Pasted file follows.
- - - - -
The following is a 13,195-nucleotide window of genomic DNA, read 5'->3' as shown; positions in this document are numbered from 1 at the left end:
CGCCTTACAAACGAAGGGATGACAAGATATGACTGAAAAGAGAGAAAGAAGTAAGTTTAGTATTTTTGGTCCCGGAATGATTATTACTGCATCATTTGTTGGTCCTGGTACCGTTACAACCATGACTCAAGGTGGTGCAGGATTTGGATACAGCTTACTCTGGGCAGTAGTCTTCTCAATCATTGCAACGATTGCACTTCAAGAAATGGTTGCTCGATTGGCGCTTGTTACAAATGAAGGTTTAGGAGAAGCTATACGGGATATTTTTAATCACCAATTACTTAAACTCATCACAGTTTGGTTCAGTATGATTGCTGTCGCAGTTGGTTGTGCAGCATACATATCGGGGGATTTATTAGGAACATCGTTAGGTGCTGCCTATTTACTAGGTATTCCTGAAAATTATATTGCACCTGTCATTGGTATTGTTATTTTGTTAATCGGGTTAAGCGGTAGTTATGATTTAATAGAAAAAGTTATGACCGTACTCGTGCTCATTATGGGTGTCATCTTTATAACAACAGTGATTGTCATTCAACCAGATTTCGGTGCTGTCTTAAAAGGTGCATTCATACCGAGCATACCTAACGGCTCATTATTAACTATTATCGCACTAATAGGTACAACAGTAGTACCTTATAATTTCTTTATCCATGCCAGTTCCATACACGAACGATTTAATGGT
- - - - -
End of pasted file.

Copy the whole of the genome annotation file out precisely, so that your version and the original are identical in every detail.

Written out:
The following is a 13,195-nucleotide window of genomic DNA, read 5'->3' as shown; positions in this document are numbered from 1 at the left end:
CGCCTTACAAACGAAGGGATGACAAGATATGACTGAAAAGAGAGAAAGAAGTAAGTTTAGTATTTTTGGTCCCGGAATGATTATTACTGCATCATTTGTTGGTCCTGGTACCGTTACAACCATGACTCAAGGTGGTGCAGGATTTGGATACAGCTTACTCTGGGCAGTAGTCTTCTCAATCATTGCAACGATTGCACTTCAAGAAATGGTTGCTCGATTGGCGCTTGTTACAAATGAAGGTTTAGGAGAAGCTATACGGGATATTTTTAATCACCAATTACTTAAACTCATCACAGTTTGGTTCAGTATGATTGCTGTCGCAGTTGGTTGTGCAGCATACATATCGGGGGATTTATTAGGAACATCGTTAGGTGCTGCCTATTTACTAGGTATTCCTGAAAATTATATTGCACCTGTCATTGGTATTGTTATTTTGTTAATCGGGTTAAGCGGTAGTTATGATTTAATAGAAAAAGTTATGACCGTACTCGTGCTCATTATGGGTGTCATCTTTATAACAACAGTGATTGTCATTCAACCAGATTTCGGTGCTGTCTTAAAAGGTGCATTCATACCGAGCATACCTAACGGCTCATTATTAACTATTATCGCACTAATAGGTACAACAGTAGTACCTTATAATTTCTTTATCCATGCCAGTTCCATACACGAACGATTTAATGGT